Figure 3 . Model for assessing the efficiency of NHEJ-mediated repair of DSBs . (A) The schematic diagram represents the NHEJ substrate in the GCV6 cell line. (B) NHEJ efficiency was assessed by the percentage of GFP. The cell population was gated based on diameter (FSC) and internal complexity/granularity (SSC). GFP was suppressed without I-SceI expression in contrast, when I-SceI was transfected into the cells, the sequence of Koz ATG was cleaved, the DNA ends were religated, GFP was expressed, and a GFP-positive cell ratio was detected.

Here, we infected the cells with H. pylori 26695 and GD13 at MOIs of 10 and 50 for 24 h and 48 h. The flow cytometry data in Figure 4 show that at 24 h postinfection, the percentage of GFP-positive cells at both an MOI of 10 (0.78 ± 0.08) and an MOI of 50 (0.82 ± 0.04) was lower in the H. pylori 26695-infected group than in the noninfected group. The efficiency of NHEJ decreased even further after 48 h of infection (MOI 10: 0.71 ± 0.06; MOI 50: 0.70 ± 0.04).

Unexpectedly, in this study, we observed that there was no significant difference in the percentage of GFP-positive cells between cell populations infected with H. pylori GD13 and the noninfected group (M10 at 24 h: 1.05 ± 0.09; M10 at 48 h: 1.12 ± 0.27; M50 at 24 h: 1.03 ± 0.11; M50 at 48 h: 1.02 ± 0.41) ( Figure 4 ). Thus far, the results indicated that CagA - GD13 H. pylori does not affect the repair of DSBs by NHEJ.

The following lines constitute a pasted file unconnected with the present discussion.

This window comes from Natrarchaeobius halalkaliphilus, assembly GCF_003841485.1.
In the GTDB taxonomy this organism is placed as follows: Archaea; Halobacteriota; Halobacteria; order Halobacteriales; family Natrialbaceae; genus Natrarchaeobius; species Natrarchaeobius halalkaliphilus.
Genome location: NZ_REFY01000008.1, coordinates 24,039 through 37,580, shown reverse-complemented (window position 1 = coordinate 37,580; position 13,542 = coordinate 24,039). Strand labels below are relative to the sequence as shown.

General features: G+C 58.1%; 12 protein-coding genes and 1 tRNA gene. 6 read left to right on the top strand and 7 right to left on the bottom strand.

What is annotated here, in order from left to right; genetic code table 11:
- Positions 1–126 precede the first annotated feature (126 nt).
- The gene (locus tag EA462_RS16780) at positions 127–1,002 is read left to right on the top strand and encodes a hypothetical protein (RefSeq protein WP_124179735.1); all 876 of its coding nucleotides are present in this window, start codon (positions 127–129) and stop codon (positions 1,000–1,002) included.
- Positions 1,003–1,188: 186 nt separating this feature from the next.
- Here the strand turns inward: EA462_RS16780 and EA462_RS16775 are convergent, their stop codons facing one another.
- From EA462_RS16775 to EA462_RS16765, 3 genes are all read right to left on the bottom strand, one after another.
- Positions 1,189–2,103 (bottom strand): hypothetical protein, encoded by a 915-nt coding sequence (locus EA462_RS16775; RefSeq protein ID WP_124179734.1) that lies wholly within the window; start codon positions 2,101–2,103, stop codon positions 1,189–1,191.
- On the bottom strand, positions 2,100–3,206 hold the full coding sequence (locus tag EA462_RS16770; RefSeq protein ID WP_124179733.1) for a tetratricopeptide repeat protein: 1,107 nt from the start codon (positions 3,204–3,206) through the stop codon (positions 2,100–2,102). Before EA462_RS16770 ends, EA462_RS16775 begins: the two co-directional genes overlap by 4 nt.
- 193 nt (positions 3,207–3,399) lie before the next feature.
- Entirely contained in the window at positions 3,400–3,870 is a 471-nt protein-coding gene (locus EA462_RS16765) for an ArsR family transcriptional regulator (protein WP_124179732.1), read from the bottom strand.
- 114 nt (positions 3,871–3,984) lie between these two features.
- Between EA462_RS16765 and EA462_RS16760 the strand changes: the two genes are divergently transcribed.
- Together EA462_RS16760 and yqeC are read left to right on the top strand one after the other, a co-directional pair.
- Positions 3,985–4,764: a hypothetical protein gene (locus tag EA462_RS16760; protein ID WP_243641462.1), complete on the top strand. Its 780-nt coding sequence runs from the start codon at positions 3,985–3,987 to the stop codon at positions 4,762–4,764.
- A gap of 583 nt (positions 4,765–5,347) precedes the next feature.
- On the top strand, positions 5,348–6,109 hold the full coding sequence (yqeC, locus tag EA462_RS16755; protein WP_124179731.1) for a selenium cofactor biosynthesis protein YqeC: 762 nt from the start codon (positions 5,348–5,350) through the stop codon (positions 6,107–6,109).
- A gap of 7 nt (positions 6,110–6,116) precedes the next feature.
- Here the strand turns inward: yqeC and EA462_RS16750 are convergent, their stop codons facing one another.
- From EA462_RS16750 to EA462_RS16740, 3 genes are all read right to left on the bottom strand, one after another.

Figure 4 . The efficiency of NHEJ-mediated DSB repair in GCV6 cells after 24 h and 48 h of H. pylori infection compared to that in noninfected cells. NHEJ events were counted by FACS analysis of GFP-positive cells. The frequency of infected cells was normalized to the frequency of noninfected cells. The data are presented as the means ± SDs. n = 3. *p <0.05, **p < 0.01,2-tailed Student’s t test compared to noninfected cells.

DISCUSSION